Q: How would you describe her legacy today?
A: In some respects Parsons seems irrelevant today. She believed that trade unions were the building blocks of the good society, and that wage labor was destined to fade away. She envisioned something akin to a cooperative commonwealth, where people jointed together in voluntary associations and had no need or desire to exploit each other for financial gain. These views strike us today as hopelessly old-fashioned and quaint.
At the same time, her life reminds us of the need to protect hard-won freedoms—especially freedom of speech and assembly.
Today we think of anarchists as masked people eager to do battle with the police and neo-Nazis. Parsons and her comrades were exhilarated by confrontations with the powers-that-be, but they also read widely and deeply. They were knowledgeable about political theory, history, and economics, and committed to informed debate about the state of the world.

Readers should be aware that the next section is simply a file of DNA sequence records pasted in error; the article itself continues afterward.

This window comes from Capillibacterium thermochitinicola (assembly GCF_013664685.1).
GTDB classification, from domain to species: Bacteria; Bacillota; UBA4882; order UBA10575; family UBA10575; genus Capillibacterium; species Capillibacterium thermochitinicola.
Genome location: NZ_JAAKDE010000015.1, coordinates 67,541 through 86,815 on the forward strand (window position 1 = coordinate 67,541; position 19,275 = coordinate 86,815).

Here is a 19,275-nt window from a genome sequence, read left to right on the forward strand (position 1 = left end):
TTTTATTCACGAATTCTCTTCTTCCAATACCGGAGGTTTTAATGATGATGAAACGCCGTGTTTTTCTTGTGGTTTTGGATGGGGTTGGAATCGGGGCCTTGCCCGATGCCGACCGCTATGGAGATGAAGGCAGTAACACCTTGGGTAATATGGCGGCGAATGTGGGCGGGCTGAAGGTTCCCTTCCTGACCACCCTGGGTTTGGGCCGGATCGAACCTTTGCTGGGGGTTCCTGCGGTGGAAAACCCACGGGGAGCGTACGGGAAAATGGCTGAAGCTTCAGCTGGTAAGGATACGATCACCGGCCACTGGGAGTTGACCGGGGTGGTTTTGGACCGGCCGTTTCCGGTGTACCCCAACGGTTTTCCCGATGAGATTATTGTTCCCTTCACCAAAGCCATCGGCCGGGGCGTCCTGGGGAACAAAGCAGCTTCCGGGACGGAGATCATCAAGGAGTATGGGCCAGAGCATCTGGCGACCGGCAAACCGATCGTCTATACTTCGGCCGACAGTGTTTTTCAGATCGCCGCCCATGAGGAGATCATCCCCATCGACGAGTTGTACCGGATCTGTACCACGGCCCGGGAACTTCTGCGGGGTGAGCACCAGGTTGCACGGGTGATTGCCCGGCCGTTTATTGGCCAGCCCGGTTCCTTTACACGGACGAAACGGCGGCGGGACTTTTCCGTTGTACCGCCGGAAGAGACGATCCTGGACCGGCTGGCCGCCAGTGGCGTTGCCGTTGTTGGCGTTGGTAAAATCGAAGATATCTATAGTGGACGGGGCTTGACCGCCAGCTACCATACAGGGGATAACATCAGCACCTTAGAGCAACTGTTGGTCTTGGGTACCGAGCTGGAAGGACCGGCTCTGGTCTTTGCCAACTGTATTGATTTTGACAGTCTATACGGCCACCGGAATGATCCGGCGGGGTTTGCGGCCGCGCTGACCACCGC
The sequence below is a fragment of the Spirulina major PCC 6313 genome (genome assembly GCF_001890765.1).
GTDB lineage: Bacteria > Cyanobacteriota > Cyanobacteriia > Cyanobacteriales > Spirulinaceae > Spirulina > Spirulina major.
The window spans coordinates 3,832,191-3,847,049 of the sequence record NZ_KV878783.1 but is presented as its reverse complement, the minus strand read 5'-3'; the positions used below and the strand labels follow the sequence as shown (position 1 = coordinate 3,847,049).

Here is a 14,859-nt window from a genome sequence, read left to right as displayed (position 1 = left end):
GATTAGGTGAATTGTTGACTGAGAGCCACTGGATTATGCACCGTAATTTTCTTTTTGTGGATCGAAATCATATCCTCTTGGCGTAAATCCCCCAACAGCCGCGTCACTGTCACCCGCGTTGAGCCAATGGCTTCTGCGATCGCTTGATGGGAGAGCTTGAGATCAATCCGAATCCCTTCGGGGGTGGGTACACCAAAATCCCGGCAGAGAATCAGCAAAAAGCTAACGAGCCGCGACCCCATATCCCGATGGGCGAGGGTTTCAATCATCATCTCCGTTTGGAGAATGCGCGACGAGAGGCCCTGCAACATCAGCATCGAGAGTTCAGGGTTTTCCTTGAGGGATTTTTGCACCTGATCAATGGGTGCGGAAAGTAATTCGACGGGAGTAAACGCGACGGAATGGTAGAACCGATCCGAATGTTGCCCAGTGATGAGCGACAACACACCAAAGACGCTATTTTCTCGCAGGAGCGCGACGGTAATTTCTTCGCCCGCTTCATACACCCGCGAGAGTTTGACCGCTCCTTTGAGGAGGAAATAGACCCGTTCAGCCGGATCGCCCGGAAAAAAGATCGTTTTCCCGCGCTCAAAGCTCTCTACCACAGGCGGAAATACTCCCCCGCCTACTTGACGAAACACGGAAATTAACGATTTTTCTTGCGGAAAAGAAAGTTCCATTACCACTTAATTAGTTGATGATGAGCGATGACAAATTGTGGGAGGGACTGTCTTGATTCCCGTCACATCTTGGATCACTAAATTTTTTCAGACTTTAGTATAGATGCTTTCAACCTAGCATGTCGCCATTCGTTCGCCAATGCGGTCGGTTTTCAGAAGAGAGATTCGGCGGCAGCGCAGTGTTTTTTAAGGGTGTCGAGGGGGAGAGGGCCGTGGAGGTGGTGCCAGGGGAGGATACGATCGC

I don’t think we gain much by portraying women in the past as saints. Lucy Parsons had a fascinating, complicated personality. Her life was shaped by her young years in slavery, by her unwillingness or inability to speak freely about her background, and by the prejudices aimed at women, people of color, and radicals. Those burdens necessarily took a toll on her.
Q: What are you working on now?
A: I hope soon to turn my attention to a history of the black community in Civil War-era Boston.
--Interview with Deborah Kalb